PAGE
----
Structure And Function Of Nucleic Acids As Cell Constituents PdfBy Pierrette A. In and pdf 23.04.2021 at 15:40 9 min read
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- Nucleic acid
- 2.6: Structure and Function - Nucleic Acids
- Nucleic acid
- Learn About Nucleic Acids and Their Function
Molecular Diagnostics pp Cite as. Chemists and early biochemists determined the essential building blocks of living cells and characterized their chemical nature.
Nucleic acid , naturally occurring chemical compound that is capable of being broken down to yield phosphoric acid , sugars, and a mixture of organic bases purines and pyrimidines. Nucleic acids are the main information-carrying molecules of the cell , and, by directing the process of protein synthesis , they determine the inherited characteristics of every living thing. DNA is the master blueprint for life and constitutes the genetic material in all free-living organisms and most viruses.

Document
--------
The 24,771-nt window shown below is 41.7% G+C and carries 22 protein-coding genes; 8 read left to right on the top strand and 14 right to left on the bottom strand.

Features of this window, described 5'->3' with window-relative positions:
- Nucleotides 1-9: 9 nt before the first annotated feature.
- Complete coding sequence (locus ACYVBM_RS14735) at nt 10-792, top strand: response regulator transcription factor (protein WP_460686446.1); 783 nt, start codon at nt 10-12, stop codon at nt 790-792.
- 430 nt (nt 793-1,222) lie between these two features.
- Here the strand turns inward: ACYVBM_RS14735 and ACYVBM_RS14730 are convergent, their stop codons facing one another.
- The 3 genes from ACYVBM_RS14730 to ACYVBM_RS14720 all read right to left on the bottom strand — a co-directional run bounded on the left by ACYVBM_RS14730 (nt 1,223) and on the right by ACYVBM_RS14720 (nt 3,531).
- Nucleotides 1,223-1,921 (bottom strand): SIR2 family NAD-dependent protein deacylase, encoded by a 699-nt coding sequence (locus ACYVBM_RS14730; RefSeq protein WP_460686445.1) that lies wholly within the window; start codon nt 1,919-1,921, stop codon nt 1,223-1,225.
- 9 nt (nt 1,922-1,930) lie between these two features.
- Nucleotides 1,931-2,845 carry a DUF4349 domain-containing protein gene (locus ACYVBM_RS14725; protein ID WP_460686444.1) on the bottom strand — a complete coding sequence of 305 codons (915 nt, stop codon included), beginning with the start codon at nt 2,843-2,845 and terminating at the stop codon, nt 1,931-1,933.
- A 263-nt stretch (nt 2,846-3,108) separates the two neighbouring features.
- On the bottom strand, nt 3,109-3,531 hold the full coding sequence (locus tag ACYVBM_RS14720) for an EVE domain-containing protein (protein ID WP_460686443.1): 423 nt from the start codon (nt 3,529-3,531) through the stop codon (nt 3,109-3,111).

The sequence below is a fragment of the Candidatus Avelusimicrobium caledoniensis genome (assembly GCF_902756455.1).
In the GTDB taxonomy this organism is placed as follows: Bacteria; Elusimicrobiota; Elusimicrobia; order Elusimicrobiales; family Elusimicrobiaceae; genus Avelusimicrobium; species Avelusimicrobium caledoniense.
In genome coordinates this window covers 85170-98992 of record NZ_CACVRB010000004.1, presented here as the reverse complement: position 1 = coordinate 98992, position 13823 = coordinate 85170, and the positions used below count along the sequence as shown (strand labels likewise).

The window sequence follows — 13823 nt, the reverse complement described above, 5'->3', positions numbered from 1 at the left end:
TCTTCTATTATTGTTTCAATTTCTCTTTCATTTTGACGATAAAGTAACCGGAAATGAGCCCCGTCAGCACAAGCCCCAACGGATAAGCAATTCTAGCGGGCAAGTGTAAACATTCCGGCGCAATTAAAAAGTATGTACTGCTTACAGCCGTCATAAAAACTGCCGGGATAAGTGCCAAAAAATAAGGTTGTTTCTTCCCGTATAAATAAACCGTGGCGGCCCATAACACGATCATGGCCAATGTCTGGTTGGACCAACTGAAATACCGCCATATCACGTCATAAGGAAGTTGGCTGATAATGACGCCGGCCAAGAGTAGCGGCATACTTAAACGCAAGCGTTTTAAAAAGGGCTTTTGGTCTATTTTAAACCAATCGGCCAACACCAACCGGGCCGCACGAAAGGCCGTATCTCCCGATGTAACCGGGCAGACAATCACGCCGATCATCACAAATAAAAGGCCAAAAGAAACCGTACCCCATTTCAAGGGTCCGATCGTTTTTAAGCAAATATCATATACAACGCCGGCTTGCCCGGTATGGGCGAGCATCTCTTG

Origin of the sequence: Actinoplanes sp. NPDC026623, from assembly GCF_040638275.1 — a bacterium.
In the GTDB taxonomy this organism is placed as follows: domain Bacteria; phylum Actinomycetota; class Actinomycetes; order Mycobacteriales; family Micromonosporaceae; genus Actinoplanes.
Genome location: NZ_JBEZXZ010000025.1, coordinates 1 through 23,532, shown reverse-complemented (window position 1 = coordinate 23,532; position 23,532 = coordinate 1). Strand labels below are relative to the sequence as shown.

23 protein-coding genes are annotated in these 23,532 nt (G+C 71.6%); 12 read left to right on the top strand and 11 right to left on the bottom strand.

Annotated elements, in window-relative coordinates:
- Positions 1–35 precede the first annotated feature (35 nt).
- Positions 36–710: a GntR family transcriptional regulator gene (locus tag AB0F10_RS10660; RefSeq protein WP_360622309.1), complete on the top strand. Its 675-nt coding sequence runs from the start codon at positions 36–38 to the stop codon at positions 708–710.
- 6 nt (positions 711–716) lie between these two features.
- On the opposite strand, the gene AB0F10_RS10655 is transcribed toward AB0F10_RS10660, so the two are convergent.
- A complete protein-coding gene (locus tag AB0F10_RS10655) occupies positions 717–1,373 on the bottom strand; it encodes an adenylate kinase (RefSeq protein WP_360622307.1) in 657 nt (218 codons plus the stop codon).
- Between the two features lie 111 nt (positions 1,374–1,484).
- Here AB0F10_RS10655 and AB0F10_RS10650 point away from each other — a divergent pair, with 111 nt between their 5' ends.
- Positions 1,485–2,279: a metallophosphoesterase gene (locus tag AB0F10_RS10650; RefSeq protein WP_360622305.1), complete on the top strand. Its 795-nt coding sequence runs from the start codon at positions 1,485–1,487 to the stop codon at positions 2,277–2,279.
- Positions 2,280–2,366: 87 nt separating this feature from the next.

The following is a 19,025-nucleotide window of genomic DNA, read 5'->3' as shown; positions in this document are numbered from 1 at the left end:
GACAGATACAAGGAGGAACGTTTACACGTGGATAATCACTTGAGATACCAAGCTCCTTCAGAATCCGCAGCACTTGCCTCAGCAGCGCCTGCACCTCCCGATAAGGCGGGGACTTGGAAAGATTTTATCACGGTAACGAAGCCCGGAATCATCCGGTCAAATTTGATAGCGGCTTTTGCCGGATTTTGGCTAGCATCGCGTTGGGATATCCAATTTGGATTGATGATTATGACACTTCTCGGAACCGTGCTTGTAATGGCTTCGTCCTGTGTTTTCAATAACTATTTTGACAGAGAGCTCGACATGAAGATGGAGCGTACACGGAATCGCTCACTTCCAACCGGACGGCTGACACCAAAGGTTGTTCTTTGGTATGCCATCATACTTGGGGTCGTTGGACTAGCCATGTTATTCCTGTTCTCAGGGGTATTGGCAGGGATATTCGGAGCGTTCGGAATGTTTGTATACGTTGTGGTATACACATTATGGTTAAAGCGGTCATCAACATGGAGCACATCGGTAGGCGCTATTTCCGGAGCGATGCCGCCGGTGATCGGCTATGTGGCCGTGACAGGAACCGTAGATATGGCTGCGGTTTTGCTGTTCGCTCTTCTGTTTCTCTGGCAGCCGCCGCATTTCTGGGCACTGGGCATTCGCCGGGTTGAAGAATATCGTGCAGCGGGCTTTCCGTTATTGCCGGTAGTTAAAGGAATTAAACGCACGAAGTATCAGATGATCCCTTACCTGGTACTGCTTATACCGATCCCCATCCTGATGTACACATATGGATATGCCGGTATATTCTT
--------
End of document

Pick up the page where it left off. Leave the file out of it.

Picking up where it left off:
RNA is the genetic material of certain viruses, but it is also found in all living cells, where it plays an important role in certain processes such as the making of proteins. Nucleic acids are naturally occurring chemical compounds that serve as the primary information-carrying molecules in cells. They play an especially important role in directing protein synthesis. Nucleic acids were discovered in by Swiss biochemist Friedrich Miescher.
This article covers the chemistry of nucleic acids, describing the structures and properties that allow them to serve as the transmitters of genetic information. For a discussion of the genetic code , see heredity , and for a discussion of the role played by nucleic acids in protein synthesis, see metabolism. Nucleic acids are polynucleotides—that is, long chainlike molecules composed of a series of nearly identical building blocks called nucleotides.